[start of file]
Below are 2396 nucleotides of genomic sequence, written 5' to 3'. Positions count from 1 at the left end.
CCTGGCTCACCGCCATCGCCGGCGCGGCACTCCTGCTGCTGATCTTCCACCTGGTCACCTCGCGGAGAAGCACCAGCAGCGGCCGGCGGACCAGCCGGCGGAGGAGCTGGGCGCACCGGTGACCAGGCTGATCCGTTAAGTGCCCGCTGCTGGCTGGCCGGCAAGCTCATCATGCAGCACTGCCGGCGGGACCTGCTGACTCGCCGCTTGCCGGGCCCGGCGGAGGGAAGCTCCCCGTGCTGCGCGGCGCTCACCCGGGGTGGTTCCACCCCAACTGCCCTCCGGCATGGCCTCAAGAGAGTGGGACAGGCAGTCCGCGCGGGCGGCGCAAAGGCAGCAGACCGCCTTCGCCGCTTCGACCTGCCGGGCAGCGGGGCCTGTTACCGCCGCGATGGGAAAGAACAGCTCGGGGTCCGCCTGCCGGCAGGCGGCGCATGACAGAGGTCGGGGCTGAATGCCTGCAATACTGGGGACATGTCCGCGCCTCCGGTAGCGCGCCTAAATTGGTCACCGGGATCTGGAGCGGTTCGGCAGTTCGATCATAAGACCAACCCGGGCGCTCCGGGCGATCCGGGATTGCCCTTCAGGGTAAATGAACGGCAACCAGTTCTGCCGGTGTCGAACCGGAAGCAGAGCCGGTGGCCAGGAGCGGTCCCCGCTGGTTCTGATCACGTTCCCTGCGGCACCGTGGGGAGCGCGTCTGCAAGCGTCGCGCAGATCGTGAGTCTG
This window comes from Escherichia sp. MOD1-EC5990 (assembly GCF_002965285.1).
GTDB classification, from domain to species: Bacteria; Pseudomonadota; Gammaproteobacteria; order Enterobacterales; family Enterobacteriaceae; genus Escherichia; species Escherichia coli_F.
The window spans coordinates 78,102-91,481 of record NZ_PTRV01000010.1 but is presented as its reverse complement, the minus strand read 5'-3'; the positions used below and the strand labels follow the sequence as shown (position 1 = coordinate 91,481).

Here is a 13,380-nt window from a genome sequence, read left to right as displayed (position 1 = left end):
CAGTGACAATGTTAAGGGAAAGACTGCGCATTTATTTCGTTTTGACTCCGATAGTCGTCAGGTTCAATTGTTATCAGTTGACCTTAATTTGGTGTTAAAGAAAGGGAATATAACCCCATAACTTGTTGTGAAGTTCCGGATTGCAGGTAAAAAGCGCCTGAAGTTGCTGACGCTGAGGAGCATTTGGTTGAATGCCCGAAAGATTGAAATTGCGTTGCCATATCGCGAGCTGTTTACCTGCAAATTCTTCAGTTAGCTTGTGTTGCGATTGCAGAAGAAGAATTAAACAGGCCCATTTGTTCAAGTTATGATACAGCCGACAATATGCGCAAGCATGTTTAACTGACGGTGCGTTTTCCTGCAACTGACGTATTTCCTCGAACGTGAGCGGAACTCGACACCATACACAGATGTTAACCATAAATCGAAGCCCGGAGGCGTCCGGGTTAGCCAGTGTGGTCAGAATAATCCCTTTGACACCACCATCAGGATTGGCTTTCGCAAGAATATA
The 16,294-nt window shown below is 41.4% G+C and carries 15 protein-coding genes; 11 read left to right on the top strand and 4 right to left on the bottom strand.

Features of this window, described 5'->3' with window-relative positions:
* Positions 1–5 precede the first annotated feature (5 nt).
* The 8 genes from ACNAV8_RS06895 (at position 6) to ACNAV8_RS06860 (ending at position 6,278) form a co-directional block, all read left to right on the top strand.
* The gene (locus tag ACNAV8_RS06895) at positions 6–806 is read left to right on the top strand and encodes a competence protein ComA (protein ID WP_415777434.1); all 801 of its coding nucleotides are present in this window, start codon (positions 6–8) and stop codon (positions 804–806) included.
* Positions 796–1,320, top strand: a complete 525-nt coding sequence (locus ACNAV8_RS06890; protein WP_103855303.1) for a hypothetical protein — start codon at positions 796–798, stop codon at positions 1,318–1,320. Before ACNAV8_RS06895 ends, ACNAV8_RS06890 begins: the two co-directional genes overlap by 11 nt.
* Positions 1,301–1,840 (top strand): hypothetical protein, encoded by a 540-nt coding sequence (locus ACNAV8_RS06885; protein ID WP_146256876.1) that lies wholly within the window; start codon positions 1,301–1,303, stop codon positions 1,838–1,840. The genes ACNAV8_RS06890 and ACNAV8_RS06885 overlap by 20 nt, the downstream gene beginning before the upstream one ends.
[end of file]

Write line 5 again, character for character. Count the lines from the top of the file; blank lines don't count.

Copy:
The window spans coordinates 78,102-91,481 of record NZ_PTRV01000010.1 but is presented as its reverse complement, the minus strand read 5'-3'; the positions used below and the strand labels follow the sequence as shown (position 1 = coordinate 91,481).